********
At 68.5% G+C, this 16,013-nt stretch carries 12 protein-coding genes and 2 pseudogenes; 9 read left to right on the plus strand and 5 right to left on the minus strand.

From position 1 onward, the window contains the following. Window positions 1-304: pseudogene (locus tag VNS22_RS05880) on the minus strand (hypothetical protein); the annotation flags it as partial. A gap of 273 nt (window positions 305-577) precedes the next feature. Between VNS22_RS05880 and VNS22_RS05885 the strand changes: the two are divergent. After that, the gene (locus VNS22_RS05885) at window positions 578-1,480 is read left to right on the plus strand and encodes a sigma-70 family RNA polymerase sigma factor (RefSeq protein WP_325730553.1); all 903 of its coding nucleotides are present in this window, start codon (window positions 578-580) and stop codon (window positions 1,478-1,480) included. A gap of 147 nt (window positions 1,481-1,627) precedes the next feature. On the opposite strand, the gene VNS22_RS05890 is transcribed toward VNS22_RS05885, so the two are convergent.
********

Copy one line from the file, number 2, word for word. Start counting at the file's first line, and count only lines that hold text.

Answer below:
From position 1 onward, the window contains the following. Window positions 1-304: pseudogene (locus tag VNS22_RS05880) on the minus strand (hypothetical protein); the annotation flags it as partial. A gap of 273 nt (window positions 305-577) precedes the next feature. Between VNS22_RS05880 and VNS22_RS05885 the strand changes: the two are divergent. After that, the gene (locus VNS22_RS05885) at window positions 578-1,480 is read left to right on the plus strand and encodes a sigma-70 family RNA polymerase sigma factor (RefSeq protein WP_325730553.1); all 903 of its coding nucleotides are present in this window, start codon (window positions 578-580) and stop codon (window positions 1,478-1,480) included. A gap of 147 nt (window positions 1,481-1,627) precedes the next feature. On the opposite strand, the gene VNS22_RS05890 is transcribed toward VNS22_RS05885, so the two are convergent.